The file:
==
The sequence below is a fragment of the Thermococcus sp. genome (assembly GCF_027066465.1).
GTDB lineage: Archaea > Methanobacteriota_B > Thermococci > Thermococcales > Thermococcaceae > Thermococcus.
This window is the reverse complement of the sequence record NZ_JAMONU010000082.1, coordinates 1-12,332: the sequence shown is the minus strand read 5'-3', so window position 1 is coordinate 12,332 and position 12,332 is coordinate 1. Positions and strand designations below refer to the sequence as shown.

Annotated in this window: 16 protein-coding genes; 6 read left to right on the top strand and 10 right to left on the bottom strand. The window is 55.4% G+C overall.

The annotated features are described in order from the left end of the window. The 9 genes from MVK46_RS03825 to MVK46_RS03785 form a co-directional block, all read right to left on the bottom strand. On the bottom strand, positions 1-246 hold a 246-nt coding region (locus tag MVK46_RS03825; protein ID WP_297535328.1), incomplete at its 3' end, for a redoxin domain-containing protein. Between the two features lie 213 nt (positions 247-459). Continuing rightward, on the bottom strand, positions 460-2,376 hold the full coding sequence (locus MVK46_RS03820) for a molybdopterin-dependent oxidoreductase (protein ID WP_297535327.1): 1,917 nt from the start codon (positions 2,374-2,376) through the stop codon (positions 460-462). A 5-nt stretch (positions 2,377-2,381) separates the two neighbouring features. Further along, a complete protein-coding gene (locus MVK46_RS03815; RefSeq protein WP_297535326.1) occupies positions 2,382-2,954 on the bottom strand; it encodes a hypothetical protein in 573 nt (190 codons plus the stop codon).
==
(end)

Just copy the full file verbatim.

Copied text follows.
The sequence below is a fragment of the Thermococcus sp. genome (assembly GCF_027066465.1).
GTDB lineage: Archaea > Methanobacteriota_B > Thermococci > Thermococcales > Thermococcaceae > Thermococcus.
This window is the reverse complement of the sequence record NZ_JAMONU010000082.1, coordinates 1-12,332: the sequence shown is the minus strand read 5'-3', so window position 1 is coordinate 12,332 and position 12,332 is coordinate 1. Positions and strand designations below refer to the sequence as shown.

Annotated in this window: 16 protein-coding genes; 6 read left to right on the top strand and 10 right to left on the bottom strand. The window is 55.4% G+C overall.

The annotated features are described in order from the left end of the window. The 9 genes from MVK46_RS03825 to MVK46_RS03785 form a co-directional block, all read right to left on the bottom strand. On the bottom strand, positions 1-246 hold a 246-nt coding region (locus tag MVK46_RS03825; protein ID WP_297535328.1), incomplete at its 3' end, for a redoxin domain-containing protein. Between the two features lie 213 nt (positions 247-459). Continuing rightward, on the bottom strand, positions 460-2,376 hold the full coding sequence (locus MVK46_RS03820) for a molybdopterin-dependent oxidoreductase (protein ID WP_297535327.1): 1,917 nt from the start codon (positions 2,374-2,376) through the stop codon (positions 460-462). A 5-nt stretch (positions 2,377-2,381) separates the two neighbouring features. Further along, a complete protein-coding gene (locus MVK46_RS03815; RefSeq protein WP_297535326.1) occupies positions 2,382-2,954 on the bottom strand; it encodes a hypothetical protein in 573 nt (190 codons plus the stop codon).